On February 13, 2009, Taylor entered into a written plea agreement with the United States, wherein he pleaded guilty to Counts Five and Seven of the second superseding indictment. (ECF No. 31.) In anticipation of sentencing, a presentence investigation report ("PSR") was prepared. The probation officer found that the applicable guideline range was the First Degree Murder guideline contained in U.S.S.G. § 2A1.1. (ECF No. 66, at 184.) After deducting two points for acceptance of responsibility, the probation officer calculated that Taylor's offense level was 41 and his criminal history category was III, resulting in an advisory guideline range of 360 to life. ( Id. at 189.) Taylor filed two motions in response to the PSR: (1) a motion for downward departure from the First Degree Murder guidelines to the Second Degree Murder guidelines, ( see ECF No. 65, Ex. 2 [hereinafter, "JA-2"], at 51); and (2) a motion for redetermination of criminal history category, ( see id., at 54). At the sentencing hearing on May 14, 2009, this Court denied both motions and sentenced Taylor to 240 months' imprisonment on Count Five, and 120 consecutive months' imprisonment on Count Seven.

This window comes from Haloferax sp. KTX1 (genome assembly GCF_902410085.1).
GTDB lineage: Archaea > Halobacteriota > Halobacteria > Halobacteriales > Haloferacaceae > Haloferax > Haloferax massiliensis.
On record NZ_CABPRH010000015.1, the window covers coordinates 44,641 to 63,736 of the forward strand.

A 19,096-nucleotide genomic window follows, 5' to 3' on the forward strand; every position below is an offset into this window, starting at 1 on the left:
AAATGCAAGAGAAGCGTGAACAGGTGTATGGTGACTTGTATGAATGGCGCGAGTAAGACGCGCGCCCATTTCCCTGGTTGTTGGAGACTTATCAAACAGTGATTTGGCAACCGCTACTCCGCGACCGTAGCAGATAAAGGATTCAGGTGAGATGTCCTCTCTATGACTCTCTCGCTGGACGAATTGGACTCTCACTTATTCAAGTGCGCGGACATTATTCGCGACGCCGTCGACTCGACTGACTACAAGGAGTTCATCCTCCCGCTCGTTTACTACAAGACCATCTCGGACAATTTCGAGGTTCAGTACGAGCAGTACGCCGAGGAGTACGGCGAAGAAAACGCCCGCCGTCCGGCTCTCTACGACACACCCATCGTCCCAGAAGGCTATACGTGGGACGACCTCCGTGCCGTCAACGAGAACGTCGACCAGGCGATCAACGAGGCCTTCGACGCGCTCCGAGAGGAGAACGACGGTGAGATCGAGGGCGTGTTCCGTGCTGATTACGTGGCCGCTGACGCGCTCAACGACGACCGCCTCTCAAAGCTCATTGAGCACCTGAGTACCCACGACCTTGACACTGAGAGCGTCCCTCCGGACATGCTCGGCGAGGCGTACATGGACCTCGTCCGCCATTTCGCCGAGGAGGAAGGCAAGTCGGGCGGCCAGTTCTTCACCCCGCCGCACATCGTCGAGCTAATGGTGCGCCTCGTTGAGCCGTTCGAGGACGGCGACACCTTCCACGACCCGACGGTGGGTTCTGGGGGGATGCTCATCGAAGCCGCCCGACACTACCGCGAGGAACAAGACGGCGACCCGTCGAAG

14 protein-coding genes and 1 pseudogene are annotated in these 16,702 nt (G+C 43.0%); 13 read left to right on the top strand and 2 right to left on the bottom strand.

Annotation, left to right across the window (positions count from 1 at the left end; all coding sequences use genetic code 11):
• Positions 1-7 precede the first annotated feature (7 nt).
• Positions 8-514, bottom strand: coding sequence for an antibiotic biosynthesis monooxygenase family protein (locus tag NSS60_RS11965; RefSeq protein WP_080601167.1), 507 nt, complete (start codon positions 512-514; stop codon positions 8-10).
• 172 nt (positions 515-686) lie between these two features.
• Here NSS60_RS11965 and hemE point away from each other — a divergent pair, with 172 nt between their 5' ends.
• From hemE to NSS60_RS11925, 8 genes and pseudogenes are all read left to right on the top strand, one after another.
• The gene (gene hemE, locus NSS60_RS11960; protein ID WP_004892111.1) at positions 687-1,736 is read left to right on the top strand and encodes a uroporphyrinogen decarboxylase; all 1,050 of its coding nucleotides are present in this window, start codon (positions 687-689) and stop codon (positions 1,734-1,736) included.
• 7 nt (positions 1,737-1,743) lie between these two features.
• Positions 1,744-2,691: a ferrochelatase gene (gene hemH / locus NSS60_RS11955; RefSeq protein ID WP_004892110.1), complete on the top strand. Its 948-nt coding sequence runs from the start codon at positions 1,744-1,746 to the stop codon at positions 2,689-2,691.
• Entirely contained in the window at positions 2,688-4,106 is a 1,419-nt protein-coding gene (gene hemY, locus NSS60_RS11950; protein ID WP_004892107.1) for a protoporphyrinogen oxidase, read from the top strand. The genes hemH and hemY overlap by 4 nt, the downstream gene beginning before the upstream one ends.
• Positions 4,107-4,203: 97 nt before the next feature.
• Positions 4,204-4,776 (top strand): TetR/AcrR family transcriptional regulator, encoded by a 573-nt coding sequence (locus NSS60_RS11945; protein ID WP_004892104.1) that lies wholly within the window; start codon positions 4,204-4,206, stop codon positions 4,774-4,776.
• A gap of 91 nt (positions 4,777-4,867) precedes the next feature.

On May 19, 2009, Taylor filed a timely notice of appeal to the Fourth Circuit. (ECF No. 42.) On January 7, 2011, the Fourth Circuit granted the government's motion to dismiss, finding that Taylor knowingly and voluntarily waived his right to appeal and that the issues he sought to raise on appeal fell within the compass of that waiver. ( See Gov'ts Resp., Ex. 5.) Taylor then filed a petition for rehearing, which was denied on February 22, 2011. ( ...


Buy This Entire Record For $7.95

Download the entire decision to receive the complete text, official citation,
docket number, dissents and concurrences, and footnotes for this case.

Learn more about what you receive with purchase of this case.